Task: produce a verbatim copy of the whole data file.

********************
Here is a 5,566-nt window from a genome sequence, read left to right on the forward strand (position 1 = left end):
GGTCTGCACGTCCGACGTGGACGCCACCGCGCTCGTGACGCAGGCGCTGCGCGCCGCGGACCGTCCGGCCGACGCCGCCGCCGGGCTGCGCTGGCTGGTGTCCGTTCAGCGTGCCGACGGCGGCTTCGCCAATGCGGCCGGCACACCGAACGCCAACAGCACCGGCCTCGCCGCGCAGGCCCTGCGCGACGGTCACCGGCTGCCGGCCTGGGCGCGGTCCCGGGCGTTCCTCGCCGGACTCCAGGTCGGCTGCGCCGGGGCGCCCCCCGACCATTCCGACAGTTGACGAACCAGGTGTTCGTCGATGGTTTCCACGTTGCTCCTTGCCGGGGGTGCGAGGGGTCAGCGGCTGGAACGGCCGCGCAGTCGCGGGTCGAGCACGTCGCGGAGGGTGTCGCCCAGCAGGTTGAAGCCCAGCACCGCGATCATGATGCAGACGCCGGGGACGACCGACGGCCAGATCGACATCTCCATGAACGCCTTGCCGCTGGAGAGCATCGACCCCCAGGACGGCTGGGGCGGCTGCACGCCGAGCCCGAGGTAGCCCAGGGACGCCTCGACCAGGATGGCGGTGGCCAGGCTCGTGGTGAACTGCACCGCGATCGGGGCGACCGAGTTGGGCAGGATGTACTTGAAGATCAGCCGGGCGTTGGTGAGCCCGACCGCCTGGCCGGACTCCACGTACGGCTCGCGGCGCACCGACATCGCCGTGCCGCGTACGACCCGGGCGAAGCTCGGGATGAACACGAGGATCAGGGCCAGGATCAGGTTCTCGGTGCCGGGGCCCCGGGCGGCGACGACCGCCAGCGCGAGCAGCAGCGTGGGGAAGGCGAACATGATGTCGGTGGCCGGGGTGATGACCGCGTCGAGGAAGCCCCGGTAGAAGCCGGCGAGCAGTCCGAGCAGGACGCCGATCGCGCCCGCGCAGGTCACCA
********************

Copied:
Here is a 5,566-nt window from a genome sequence, read left to right on the forward strand (position 1 = left end):
GGTCTGCACGTCCGACGTGGACGCCACCGCGCTCGTGACGCAGGCGCTGCGCGCCGCGGACCGTCCGGCCGACGCCGCCGCCGGGCTGCGCTGGCTGGTGTCCGTTCAGCGTGCCGACGGCGGCTTCGCCAATGCGGCCGGCACACCGAACGCCAACAGCACCGGCCTCGCCGCGCAGGCCCTGCGCGACGGTCACCGGCTGCCGGCCTGGGCGCGGTCCCGGGCGTTCCTCGCCGGACTCCAGGTCGGCTGCGCCGGGGCGCCCCCCGACCATTCCGACAGTTGACGAACCAGGTGTTCGTCGATGGTTTCCACGTTGCTCCTTGCCGGGGGTGCGAGGGGTCAGCGGCTGGAACGGCCGCGCAGTCGCGGGTCGAGCACGTCGCGGAGGGTGTCGCCCAGCAGGTTGAAGCCCAGCACCGCGATCATGATGCAGACGCCGGGGACGACCGACGGCCAGATCGACATCTCCATGAACGCCTTGCCGCTGGAGAGCATCGACCCCCAGGACGGCTGGGGCGGCTGCACGCCGAGCCCGAGGTAGCCCAGGGACGCCTCGACCAGGATGGCGGTGGCCAGGCTCGTGGTGAACTGCACCGCGATCGGGGCGACCGAGTTGGGCAGGATGTACTTGAAGATCAGCCGGGCGTTGGTGAGCCCGACCGCCTGGCCGGACTCCACGTACGGCTCGCGGCGCACCGACATCGCCGTGCCGCGTACGACCCGGGCGAAGCTCGGGATGAACACGAGGATCAGGGCCAGGATCAGGTTCTCGGTGCCGGGGCCCCGGGCGGCGACGACCGCCAGCGCGAGCAGCAGCGTGGGGAAGGCGAACATGATGTCGGTGGCCGGGGTGATGACCGCGTCGAGGAAGCCCCGGTAGAAGCCGGCGAGCAGTCCGAGCAGGACGCCGATCGCGCCCGCGCAGGTCACCA